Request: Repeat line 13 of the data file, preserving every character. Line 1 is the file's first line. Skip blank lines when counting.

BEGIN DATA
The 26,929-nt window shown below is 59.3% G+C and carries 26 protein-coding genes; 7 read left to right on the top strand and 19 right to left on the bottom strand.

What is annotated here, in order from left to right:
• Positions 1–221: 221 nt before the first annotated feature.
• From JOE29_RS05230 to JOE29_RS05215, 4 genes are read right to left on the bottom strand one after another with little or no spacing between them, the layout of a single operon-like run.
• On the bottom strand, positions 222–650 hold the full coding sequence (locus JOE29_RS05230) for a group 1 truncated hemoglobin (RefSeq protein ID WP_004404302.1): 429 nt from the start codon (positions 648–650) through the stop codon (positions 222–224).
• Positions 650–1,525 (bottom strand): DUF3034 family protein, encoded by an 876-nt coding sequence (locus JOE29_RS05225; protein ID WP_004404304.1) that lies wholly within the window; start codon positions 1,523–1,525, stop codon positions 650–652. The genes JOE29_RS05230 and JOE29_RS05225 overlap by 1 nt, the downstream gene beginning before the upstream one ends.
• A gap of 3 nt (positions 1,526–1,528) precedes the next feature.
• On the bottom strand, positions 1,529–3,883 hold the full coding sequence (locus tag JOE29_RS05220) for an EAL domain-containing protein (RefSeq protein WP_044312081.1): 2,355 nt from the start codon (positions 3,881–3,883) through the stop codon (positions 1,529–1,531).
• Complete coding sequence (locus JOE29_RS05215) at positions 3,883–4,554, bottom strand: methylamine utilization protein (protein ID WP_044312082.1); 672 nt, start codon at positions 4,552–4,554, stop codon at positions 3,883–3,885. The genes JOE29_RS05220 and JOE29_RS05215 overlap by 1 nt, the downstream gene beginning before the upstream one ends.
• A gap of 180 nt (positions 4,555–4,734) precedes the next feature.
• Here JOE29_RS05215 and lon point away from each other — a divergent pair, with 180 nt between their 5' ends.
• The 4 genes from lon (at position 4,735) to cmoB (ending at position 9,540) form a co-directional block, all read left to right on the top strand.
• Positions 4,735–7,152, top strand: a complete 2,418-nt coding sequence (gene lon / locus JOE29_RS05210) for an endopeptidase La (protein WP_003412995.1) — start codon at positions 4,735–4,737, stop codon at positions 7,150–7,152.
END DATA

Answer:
• Positions 4,735–7,152, top strand: a complete 2,418-nt coding sequence (gene lon / locus JOE29_RS05210) for an endopeptidase La (protein WP_003412995.1) — start codon at positions 4,735–4,737, stop codon at positions 7,150–7,152.